After spending twelve years working with the public, I know a thing or two about customer service. The old saying goes, “the customer is always right.” Well, that is not always true. I am going to use my experience in working in the pharmacy as an example of poor customer attitude.
Most of the public has no idea how their insurance works. The insurance dictates the price to charge the patient for his or her medication. Not the pharmacy, unless they are paying without having insurance. I had one, for lack of a better term, gentleman, scream and use profanity at me because he had a very high copay. Nearly a thousand dollars if I remember correctly. He swore up and down that I was messing up the price of his prescription. I went so far as to run his prescription under the cash price and then again under his insurance. I did this to demonstrate that the insurance was picking up a little piece of the cost. He did not believe me. I advised him to contact his insurance and see if he had a deductible to meet. He finally stormed out of the store, without his medication. Several hours later he came back and apologized indirectly at me. Meaning he asked another employee to pass the apology along. He stated that I was right, he had a deductible to meet, which he found out after contacting his insurance company.
People will also complain about the wait time, which we usually told them it would take roughly twenty to thirty minutes to fill their prescription. A lot of them scoff at that time line and make remarks such as, “can’t you just put a label on it?” In short, no we can’t. There are people who are in front of you that we have to work on. We have to enter the data in the computer, electronically contact the insurance with the information and get a copay back or if the customer is unlucky, the medication may require a prior authorization. Meaning that the insurance wants the doctor to contact them and explain why he or she prescribed that particular medication versus something comparable that the insurance company is willing to pay for. In this case the doctor will either make the effort to get the medication authorized, which can take up to three or four days, or the doctor will change the medication to something else. These kind of things take time. The medication also has to be counted or poured out into the proper container and then checked by the pharmacist to insure it is the correct medication and that it will not interact with any other medications the person is on. So, the long and the short of it is, we can not simply place a label on it.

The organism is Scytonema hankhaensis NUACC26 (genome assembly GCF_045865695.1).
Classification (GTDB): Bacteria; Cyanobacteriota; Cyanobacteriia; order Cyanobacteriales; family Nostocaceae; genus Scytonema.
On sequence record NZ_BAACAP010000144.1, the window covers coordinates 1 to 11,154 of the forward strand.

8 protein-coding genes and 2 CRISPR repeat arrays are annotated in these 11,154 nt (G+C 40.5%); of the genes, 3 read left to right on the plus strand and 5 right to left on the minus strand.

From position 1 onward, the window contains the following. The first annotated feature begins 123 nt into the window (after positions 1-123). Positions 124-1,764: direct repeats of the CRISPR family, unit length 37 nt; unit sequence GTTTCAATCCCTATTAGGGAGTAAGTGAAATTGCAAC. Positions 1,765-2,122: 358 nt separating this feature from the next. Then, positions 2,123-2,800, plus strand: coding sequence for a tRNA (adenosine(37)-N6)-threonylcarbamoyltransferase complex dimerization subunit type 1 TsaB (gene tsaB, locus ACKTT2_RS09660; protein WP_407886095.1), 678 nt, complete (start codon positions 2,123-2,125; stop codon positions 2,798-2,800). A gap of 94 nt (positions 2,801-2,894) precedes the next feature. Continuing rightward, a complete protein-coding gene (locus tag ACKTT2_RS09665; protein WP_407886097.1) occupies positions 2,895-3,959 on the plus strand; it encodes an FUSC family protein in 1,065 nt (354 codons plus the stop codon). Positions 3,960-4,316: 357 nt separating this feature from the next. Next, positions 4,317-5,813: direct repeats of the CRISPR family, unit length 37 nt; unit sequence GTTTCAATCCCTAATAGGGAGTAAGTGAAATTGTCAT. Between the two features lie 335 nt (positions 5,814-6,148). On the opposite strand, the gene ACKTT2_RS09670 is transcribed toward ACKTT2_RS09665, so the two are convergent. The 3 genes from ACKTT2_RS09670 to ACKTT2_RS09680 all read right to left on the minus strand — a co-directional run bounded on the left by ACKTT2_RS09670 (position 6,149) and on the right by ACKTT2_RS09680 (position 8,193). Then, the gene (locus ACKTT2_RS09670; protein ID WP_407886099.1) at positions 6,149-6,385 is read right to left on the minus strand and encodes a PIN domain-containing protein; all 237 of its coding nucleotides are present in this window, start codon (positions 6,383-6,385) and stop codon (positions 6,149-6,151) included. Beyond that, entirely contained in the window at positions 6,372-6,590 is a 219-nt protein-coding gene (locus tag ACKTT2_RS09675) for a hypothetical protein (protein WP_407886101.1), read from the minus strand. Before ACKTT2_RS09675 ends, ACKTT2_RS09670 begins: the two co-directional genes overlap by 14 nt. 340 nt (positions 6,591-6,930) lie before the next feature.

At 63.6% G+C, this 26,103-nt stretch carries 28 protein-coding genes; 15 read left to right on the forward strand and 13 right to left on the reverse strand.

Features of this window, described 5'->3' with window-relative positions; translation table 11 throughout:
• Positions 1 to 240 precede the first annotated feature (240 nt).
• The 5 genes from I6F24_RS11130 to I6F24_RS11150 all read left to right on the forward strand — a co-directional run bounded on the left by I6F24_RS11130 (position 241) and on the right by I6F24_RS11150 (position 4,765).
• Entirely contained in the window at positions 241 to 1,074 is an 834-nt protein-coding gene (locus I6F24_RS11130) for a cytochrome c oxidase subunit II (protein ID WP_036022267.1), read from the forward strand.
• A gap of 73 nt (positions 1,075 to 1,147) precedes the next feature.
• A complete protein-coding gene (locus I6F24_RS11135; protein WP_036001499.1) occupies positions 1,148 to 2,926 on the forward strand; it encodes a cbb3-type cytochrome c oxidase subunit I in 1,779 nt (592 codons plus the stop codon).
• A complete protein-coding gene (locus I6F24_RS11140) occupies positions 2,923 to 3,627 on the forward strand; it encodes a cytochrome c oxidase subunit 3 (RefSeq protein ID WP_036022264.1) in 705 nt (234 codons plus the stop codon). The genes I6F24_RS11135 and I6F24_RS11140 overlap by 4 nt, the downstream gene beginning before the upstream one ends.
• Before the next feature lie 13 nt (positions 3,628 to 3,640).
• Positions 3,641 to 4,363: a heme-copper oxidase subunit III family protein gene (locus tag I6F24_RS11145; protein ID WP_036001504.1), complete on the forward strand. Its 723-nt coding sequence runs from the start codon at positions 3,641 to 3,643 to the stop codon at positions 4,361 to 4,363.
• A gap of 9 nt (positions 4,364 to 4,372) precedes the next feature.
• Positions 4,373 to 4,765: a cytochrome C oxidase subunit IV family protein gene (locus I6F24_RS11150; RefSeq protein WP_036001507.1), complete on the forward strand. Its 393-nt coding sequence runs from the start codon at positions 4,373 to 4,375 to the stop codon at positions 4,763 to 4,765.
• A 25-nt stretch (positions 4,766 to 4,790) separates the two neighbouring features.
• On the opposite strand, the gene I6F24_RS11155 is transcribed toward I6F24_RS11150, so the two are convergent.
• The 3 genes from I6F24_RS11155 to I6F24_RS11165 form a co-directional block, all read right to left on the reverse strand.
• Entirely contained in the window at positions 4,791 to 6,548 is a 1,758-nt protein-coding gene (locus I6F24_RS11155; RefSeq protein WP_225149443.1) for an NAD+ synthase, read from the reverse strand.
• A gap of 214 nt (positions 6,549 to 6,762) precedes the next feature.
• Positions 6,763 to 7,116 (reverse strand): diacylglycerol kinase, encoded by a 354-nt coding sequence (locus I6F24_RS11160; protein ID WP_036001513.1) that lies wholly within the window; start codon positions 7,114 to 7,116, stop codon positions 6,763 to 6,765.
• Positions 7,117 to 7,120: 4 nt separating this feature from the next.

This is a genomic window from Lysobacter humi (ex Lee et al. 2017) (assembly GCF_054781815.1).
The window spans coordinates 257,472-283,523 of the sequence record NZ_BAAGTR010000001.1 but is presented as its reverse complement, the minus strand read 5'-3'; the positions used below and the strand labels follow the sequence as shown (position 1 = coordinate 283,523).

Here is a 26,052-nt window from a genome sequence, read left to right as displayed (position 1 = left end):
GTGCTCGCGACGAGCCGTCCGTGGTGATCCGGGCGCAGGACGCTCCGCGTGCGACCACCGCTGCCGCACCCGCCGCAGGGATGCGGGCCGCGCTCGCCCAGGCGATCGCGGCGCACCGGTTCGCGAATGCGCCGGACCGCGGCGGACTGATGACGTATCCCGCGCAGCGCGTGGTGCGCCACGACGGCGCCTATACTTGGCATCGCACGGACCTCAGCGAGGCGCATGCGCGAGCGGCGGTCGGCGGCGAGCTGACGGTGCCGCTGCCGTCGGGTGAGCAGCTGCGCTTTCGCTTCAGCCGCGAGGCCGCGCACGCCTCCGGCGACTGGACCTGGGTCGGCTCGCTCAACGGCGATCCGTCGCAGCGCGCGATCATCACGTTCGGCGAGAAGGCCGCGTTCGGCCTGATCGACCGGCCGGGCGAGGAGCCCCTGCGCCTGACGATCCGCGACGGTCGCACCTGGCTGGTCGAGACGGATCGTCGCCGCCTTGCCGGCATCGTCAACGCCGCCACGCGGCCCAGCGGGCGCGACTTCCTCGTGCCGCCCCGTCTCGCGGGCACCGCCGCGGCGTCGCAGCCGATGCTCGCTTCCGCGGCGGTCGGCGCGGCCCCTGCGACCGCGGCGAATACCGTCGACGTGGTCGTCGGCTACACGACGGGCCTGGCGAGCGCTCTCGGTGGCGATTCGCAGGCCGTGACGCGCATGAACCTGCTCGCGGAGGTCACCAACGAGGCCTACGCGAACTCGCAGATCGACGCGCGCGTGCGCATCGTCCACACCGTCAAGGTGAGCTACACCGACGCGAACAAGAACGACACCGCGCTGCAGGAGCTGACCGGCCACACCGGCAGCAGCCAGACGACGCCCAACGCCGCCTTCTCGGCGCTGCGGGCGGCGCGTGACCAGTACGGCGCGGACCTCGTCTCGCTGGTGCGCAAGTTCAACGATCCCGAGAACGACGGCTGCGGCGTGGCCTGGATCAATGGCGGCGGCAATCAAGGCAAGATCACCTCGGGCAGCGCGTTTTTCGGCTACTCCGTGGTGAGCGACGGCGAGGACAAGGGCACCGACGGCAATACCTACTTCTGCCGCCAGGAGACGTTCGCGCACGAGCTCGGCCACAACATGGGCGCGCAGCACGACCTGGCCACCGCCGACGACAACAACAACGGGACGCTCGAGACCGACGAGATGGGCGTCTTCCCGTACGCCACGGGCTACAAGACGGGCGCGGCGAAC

The list goes on as to what customers will complain about. And unfortunately some companies in a way, encourage such belligerent behavior by giving the complaining customer monetary compensation. Such as twenty five dollars in store credit. Kind and patient customers are not rewarded for being good patrons and allowing the employees to do their job in a safe and timely manner. One does not want the pharmacist to mess up or miss something vital in filling the medication that could cause adverse reactions to the patient. Being rushed and bullied could cause such mistakes to occur. Then a lawsuit would be on the establishment’s hands.
It is my opinion that well behaved and loyal customers should be the ones to be rewarded. Not these customers who switch pharmacies just for some promotional discount, for instance twenty dollars store credit for having a prescription transferred from one pharmacy to another. These kind of people are just abusing the system and do not necessarily intend to become regular patrons.
If everyone worked with the public for one month, I believe, hopefully, that there would be more respect between employee and customer interactions. Treat others as you would want to be treated.